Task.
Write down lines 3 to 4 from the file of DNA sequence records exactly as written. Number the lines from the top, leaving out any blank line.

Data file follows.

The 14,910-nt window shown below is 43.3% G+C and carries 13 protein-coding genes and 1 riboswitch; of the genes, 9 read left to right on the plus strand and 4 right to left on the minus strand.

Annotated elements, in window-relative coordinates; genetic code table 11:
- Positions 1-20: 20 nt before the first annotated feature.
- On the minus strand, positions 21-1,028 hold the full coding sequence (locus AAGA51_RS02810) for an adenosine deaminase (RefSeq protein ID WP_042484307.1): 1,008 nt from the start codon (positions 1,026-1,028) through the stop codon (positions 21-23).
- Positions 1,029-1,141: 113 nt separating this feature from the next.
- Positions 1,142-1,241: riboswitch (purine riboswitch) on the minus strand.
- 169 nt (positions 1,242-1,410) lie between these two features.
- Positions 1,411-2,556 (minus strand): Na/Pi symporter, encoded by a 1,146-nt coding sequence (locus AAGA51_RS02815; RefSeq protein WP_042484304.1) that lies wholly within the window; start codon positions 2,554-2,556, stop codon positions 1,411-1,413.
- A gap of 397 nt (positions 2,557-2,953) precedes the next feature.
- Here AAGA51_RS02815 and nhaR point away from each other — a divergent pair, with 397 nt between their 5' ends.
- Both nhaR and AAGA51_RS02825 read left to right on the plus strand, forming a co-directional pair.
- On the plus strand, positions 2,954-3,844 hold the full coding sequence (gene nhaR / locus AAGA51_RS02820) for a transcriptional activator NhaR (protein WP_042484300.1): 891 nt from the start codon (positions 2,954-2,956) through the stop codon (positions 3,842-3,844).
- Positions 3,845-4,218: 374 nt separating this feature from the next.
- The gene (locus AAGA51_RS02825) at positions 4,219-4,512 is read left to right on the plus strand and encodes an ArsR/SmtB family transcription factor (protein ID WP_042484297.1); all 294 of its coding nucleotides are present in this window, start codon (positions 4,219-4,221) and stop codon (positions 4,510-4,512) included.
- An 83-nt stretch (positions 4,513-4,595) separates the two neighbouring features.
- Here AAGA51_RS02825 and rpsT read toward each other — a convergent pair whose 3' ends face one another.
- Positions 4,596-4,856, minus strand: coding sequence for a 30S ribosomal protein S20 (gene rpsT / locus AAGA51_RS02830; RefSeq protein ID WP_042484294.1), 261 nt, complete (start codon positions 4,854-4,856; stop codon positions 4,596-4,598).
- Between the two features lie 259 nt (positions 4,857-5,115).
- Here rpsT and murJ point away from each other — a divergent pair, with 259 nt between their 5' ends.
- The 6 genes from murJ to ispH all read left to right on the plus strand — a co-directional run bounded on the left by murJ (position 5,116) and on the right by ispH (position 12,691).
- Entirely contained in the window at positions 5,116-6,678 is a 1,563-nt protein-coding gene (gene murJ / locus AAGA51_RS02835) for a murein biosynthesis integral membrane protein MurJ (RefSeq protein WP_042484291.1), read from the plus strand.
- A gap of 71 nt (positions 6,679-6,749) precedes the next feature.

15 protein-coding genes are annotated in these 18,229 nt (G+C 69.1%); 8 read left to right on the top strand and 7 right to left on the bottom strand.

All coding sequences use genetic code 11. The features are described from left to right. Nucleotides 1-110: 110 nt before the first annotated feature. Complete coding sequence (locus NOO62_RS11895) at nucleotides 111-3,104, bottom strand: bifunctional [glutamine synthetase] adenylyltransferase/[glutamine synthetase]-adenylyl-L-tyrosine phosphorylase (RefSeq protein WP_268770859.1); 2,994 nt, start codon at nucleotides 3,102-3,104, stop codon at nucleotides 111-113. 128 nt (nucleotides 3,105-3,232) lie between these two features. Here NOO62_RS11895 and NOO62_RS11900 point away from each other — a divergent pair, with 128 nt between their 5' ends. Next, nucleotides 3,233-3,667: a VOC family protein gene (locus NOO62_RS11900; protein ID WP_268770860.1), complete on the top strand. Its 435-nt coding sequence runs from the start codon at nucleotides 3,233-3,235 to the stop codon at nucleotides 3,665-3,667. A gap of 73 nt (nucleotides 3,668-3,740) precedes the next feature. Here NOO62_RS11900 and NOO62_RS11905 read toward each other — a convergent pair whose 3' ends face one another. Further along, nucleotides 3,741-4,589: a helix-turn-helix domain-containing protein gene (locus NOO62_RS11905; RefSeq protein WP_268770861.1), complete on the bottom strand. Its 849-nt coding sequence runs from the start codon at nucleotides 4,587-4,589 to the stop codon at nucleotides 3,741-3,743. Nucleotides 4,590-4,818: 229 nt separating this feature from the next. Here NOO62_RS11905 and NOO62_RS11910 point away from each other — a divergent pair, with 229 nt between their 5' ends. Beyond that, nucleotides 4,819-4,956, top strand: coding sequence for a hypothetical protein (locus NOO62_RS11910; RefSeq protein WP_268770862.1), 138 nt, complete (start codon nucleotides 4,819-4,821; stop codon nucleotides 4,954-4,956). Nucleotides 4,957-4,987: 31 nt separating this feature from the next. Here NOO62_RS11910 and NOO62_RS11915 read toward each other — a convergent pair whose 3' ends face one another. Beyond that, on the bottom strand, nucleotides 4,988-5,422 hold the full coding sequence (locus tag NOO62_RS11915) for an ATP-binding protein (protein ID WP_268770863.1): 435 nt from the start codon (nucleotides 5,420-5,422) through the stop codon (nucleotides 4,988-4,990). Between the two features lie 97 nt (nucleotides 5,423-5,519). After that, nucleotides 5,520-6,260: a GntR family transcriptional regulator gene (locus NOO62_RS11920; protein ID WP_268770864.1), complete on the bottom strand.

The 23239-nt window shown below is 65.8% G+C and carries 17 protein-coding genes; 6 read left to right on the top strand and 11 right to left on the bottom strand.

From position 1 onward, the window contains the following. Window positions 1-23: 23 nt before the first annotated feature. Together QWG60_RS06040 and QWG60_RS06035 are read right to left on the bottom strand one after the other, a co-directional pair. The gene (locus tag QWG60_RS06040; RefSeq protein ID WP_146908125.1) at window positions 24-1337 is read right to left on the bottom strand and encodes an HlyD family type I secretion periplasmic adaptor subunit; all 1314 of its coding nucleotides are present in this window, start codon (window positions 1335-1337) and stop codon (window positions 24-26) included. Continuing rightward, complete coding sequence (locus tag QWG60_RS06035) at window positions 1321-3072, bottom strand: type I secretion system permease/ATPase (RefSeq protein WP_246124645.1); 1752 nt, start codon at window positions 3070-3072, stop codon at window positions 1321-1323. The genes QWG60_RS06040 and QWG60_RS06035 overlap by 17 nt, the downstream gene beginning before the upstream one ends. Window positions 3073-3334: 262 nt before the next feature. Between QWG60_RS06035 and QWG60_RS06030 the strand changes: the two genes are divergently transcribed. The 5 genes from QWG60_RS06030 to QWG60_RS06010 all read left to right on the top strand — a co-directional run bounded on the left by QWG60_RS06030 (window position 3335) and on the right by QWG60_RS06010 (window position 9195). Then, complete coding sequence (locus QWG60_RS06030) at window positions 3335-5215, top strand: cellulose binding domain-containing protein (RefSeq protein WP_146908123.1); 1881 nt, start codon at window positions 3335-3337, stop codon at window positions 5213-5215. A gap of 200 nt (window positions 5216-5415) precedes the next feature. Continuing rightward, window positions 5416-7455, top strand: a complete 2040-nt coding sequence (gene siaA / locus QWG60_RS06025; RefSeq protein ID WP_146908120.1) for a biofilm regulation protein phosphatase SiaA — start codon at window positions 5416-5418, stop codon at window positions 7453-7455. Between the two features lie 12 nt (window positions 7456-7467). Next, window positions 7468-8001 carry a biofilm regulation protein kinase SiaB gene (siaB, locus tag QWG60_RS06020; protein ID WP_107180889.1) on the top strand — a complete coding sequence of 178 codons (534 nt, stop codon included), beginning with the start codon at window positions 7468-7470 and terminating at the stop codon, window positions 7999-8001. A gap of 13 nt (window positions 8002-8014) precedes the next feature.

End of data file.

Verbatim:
- Positions 1-20: 20 nt before the first annotated feature.
- On the minus strand, positions 21-1,028 hold the full coding sequence (locus AAGA51_RS02810) for an adenosine deaminase (RefSeq protein ID WP_042484307.1): 1,008 nt from the start codon (positions 1,026-1,028) through the stop codon (positions 21-23).